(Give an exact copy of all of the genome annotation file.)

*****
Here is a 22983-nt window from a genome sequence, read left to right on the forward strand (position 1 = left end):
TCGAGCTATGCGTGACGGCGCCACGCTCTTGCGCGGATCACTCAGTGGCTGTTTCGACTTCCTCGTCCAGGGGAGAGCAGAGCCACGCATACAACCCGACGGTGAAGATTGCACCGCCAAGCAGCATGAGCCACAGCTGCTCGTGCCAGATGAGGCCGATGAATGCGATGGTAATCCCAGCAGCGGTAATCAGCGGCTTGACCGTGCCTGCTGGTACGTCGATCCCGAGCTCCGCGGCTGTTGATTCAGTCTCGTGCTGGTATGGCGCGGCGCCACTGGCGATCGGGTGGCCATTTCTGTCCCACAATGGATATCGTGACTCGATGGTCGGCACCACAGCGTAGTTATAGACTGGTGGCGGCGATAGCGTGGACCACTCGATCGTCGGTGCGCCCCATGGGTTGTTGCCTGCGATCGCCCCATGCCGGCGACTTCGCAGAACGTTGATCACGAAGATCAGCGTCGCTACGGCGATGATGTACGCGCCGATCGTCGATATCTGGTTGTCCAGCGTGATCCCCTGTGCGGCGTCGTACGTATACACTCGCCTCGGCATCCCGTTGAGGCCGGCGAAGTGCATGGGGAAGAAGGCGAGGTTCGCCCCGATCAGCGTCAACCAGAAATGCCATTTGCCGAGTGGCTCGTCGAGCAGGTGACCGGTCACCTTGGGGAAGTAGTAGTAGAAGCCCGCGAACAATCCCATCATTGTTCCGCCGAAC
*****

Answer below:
Here is a 22983-nt window from a genome sequence, read left to right on the forward strand (position 1 = left end):
TCGAGCTATGCGTGACGGCGCCACGCTCTTGCGCGGATCACTCAGTGGCTGTTTCGACTTCCTCGTCCAGGGGAGAGCAGAGCCACGCATACAACCCGACGGTGAAGATTGCACCGCCAAGCAGCATGAGCCACAGCTGCTCGTGCCAGATGAGGCCGATGAATGCGATGGTAATCCCAGCAGCGGTAATCAGCGGCTTGACCGTGCCTGCTGGTACGTCGATCCCGAGCTCCGCGGCTGTTGATTCAGTCTCGTGCTGGTATGGCGCGGCGCCACTGGCGATCGGGTGGCCATTTCTGTCCCACAATGGATATCGTGACTCGATGGTCGGCACCACAGCGTAGTTATAGACTGGTGGCGGCGATAGCGTGGACCACTCGATCGTCGGTGCGCCCCATGGGTTGTTGCCTGCGATCGCCCCATGCCGGCGACTTCGCAGAACGTTGATCACGAAGATCAGCGTCGCTACGGCGATGATGTACGCGCCGATCGTCGATATCTGGTTGTCCAGCGTGATCCCCTGTGCGGCGTCGTACGTATACACTCGCCTCGGCATCCCGTTGAGGCCGGCGAAGTGCATGGGGAAGAAGGCGAGGTTCGCCCCGATCAGCGTCAACCAGAAATGCCATTTGCCGAGTGGCTCGTCGAGCAGGTGACCGGTCACCTTGGGGAAGTAGTAGTAGAAGCCCGCGAACAATCCCATCATTGTTCCGCCGAAC